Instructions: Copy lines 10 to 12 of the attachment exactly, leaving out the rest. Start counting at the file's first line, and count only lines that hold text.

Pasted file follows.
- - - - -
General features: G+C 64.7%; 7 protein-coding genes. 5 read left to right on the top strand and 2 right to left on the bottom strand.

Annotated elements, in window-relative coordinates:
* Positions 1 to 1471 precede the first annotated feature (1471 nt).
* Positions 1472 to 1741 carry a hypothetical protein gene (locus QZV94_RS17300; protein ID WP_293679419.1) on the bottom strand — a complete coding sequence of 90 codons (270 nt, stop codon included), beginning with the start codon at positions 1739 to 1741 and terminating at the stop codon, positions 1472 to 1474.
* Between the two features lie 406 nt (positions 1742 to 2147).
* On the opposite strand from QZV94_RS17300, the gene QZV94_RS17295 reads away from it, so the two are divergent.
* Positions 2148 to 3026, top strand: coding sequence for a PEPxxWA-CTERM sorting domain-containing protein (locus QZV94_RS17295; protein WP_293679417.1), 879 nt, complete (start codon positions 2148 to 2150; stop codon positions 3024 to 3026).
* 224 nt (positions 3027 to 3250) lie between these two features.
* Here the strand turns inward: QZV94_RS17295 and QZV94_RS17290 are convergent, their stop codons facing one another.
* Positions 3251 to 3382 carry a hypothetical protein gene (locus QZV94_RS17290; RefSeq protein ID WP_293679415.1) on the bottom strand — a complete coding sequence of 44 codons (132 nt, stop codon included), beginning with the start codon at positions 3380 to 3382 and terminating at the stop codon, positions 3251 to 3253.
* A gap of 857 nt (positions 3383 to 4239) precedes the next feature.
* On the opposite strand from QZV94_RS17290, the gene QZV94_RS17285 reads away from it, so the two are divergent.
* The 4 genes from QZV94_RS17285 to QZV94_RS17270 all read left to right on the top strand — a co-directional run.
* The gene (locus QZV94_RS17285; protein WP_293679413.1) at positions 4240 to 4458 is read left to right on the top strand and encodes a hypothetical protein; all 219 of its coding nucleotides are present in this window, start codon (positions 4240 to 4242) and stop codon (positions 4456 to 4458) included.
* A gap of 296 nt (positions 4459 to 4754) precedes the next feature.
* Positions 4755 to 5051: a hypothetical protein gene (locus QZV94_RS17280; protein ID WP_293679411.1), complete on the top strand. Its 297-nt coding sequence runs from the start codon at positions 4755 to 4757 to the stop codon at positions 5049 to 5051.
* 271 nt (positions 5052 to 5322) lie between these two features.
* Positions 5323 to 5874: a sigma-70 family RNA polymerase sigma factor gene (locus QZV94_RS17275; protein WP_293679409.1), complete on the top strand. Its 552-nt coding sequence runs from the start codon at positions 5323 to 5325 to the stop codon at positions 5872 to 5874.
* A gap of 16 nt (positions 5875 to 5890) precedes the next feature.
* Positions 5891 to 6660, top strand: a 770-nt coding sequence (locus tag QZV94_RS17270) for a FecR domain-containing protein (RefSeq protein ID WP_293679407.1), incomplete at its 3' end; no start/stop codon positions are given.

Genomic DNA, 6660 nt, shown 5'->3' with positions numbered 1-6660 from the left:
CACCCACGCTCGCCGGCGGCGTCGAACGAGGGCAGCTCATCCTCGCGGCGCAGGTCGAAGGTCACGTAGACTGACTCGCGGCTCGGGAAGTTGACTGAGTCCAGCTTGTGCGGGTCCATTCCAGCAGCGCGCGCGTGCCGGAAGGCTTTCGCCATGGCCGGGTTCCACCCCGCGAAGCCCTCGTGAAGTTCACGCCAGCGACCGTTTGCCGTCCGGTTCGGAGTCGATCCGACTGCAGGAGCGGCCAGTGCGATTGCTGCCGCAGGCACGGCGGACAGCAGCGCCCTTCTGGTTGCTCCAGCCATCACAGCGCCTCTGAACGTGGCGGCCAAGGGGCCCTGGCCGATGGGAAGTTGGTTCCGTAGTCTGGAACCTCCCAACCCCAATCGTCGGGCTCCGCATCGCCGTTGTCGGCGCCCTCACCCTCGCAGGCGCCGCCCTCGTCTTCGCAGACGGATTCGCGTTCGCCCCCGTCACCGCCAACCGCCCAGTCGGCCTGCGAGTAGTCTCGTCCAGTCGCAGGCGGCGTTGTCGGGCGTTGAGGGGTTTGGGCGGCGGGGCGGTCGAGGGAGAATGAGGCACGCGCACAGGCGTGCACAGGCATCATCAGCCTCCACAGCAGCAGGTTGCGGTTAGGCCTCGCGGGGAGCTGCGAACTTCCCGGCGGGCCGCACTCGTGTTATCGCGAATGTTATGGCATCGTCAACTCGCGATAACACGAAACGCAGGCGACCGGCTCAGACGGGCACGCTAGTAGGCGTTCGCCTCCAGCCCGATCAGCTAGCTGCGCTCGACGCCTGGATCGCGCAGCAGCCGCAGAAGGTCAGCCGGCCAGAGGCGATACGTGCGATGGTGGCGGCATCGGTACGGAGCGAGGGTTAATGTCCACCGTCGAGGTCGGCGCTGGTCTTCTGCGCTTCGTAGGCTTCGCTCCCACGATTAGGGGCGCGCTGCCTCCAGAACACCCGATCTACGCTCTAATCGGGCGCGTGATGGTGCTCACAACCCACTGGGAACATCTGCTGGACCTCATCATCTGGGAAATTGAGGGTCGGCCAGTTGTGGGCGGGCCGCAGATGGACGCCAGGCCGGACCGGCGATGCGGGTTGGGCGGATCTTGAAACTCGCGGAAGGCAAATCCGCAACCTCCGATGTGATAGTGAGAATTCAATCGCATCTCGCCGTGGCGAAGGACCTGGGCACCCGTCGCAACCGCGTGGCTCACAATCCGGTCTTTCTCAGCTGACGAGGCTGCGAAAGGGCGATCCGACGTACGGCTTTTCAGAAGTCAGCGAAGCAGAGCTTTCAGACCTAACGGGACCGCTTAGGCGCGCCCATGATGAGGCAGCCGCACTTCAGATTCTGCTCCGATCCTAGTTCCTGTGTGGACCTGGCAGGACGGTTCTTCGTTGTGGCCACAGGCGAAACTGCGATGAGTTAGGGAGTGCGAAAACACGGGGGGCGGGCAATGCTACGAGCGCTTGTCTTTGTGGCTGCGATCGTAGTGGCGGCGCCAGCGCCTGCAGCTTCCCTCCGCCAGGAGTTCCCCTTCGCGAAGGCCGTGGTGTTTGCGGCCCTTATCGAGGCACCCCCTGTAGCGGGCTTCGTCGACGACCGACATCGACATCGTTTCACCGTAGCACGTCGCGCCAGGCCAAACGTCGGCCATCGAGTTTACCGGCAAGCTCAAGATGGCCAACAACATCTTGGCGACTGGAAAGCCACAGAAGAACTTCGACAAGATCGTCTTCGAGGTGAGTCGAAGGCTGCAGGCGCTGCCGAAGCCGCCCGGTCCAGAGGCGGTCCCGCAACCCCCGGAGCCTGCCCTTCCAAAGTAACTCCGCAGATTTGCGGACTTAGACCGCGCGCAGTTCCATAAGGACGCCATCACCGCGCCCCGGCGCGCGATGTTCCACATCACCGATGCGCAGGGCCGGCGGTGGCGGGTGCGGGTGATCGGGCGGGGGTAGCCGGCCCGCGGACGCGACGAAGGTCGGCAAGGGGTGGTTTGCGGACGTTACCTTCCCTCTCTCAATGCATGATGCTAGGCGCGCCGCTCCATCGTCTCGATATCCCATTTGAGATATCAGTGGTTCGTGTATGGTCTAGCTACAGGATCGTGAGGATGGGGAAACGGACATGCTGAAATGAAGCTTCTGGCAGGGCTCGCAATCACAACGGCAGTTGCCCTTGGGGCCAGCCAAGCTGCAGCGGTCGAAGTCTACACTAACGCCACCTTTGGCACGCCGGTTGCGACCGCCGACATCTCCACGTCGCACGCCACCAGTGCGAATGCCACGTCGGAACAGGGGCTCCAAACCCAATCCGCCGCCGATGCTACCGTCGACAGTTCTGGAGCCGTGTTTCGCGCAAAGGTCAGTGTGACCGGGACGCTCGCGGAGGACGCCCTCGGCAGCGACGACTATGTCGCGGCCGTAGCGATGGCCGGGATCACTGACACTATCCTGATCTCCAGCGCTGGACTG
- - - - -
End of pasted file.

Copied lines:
* Positions 3251 to 3382 carry a hypothetical protein gene (locus QZV94_RS17290; RefSeq protein ID WP_293679415.1) on the bottom strand — a complete coding sequence of 44 codons (132 nt, stop codon included), beginning with the start codon at positions 3380 to 3382 and terminating at the stop codon, positions 3251 to 3253.
* A gap of 857 nt (positions 3383 to 4239) precedes the next feature.
* On the opposite strand from QZV94_RS17290, the gene QZV94_RS17285 reads away from it, so the two are divergent.